14 March 2016
Rhona Anderson shares her memories of travelling to her Isle of Bute school by ferry in the 1970s.
In August 1973, the day before the autumn school term began, I became a schoolgirl commuter on the Clyde. Being brought up on the Island of Arran, eighteen miles off the west coast of Scotland, I had attended four years of secondary school at Arran High School. From an early age, I lived with the knowledge that I would be leaving the island where I was born. It might have been different had my mother been an islander herself, but she was an ‘incomer’ and wanted to give her children the same choices as she’d had.
Off to Bute
So, with my clutch of Ordinary Grade certificates (they were very ordinary), I set off to study for Highers on the Island of Bute. With some 1970s Councillors’ incomprehensible logic, it had somehow seemed acceptable to send Arran children not to the mainland, but to another distant island to live in lodgings and finish their education in the Buteshire capital, the Royal Burgh of Rothesay.
So, my fellow scholars and I endured an hour-long queasy crossing on M.V. Caledonia then a fifty-minute rumble on a bus along the Ayrshire coast to Wemyss Bay. Nervous yet excited, I boarded MV Cowal for the second squeamish sea passage of the day, thirty minutes to Rothesay, where I met up with my landlady Mrs Martin, who cared for me as though I was family. Her birthday dumplings were legendary!
Time for adventure
Coming from a remote farm, travelling and being away from home for a month at a time meant adventure. Ferries held adult mysteries still to be discovered. First, The Bar. It was always below deck, down a flight of breakneck steps into the rolling bowels of the ship. Through the fug of smoke, we’d find the steward in his oddly formal, shiny but stained uniform. With our own school uniforms hidden, we’d order lager, but inevitably seasickness overcame me so I’d have to climb back out on deck for fresh air.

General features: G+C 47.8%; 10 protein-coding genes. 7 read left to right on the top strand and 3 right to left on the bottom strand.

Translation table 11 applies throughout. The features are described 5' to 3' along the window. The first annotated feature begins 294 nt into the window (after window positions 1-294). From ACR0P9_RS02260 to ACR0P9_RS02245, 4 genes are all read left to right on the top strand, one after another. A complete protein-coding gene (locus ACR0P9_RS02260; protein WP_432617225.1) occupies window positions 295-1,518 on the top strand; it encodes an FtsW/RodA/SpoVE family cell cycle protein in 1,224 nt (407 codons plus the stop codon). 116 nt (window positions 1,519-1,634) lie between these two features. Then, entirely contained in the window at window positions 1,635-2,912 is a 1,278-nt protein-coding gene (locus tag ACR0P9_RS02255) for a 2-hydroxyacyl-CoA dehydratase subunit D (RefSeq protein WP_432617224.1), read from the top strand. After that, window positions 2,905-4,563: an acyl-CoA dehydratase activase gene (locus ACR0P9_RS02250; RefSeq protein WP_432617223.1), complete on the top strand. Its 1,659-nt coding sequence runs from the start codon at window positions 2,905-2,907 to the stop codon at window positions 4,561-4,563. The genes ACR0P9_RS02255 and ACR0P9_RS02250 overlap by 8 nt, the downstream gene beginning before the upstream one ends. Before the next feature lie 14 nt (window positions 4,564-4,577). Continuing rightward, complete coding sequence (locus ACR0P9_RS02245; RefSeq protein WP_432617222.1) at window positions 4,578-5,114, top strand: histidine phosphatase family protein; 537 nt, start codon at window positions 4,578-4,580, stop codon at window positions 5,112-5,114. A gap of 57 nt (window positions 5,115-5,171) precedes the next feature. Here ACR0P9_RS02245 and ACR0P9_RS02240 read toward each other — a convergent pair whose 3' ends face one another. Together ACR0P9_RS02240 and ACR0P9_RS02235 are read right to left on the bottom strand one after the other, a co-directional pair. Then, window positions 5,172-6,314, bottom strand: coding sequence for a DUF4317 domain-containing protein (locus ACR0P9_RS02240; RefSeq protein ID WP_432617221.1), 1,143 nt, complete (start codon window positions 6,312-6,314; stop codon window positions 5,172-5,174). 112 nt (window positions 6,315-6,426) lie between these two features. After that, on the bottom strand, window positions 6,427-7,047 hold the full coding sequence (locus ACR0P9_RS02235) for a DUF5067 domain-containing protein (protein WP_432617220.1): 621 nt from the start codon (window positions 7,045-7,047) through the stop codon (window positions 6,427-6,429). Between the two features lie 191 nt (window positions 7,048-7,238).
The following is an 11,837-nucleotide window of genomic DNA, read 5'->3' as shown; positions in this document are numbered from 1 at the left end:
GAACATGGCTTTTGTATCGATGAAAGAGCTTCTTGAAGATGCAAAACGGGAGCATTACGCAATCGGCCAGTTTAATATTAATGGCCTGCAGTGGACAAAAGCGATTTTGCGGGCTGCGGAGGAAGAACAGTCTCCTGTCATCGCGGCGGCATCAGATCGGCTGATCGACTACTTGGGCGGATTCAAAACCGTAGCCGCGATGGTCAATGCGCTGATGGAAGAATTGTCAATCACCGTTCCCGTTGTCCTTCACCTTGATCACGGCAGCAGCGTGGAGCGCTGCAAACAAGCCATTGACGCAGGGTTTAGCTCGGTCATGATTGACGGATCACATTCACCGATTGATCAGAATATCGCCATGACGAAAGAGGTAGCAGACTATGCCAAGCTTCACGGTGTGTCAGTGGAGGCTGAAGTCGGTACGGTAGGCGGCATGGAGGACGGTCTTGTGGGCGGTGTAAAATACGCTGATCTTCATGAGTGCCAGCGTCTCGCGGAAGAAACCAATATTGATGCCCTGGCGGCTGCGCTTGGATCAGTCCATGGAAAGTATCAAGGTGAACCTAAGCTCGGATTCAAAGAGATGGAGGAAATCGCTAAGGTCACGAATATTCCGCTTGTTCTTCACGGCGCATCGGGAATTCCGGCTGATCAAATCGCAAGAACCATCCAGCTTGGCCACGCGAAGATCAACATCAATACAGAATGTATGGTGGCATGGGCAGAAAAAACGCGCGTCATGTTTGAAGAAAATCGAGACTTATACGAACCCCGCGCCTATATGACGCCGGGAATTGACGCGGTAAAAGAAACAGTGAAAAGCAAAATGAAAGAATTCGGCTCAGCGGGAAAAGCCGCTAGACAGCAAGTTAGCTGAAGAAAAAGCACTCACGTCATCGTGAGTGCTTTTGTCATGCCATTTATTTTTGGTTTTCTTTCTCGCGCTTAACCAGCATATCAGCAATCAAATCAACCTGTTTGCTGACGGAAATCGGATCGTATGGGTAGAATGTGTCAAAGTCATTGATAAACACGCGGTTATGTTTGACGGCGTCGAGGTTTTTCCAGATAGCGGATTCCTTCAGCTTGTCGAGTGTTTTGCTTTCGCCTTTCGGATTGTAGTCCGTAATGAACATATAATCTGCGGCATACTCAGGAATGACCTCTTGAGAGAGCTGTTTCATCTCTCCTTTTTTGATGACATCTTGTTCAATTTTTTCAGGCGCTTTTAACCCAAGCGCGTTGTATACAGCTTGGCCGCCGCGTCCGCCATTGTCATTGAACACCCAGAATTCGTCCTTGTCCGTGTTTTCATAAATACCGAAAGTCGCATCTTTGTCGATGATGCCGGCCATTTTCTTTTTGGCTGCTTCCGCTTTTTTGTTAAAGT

When we were not in The Bar, the no man’s land status of the ferry encouraged some of us (well, me at least) to try smoking. Feeling anonymous on dark evening crossings, I’d stroll on the open deck of the car-ferry smoking a Consulate cigarette, imagining I was a Bond film starlet. Sadly for me, my secret smoking cruises ended abruptly when my fags were discovered by Dad.
Journeys on the Firth of Clyde and along the Ayrshire coast afforded many opportunities for calamity. High winds, wrong tides and ferry-engine malfunctions meant that we spent countless hours stranded in draughty waiting rooms at Ardrossan or Wemyss Bay with only one bottle of Currie’s lemonade and a macaroon bar between us. Just as well teenagers are great at ‘hingin’ aboot’!
In 1975, Arran High School was upgraded for S5 and 6. I waved a fond goodbye to Mrs Martin at Rothesay Pier, as one of the last two Arran pupils ever to complete that island hopscotch education.
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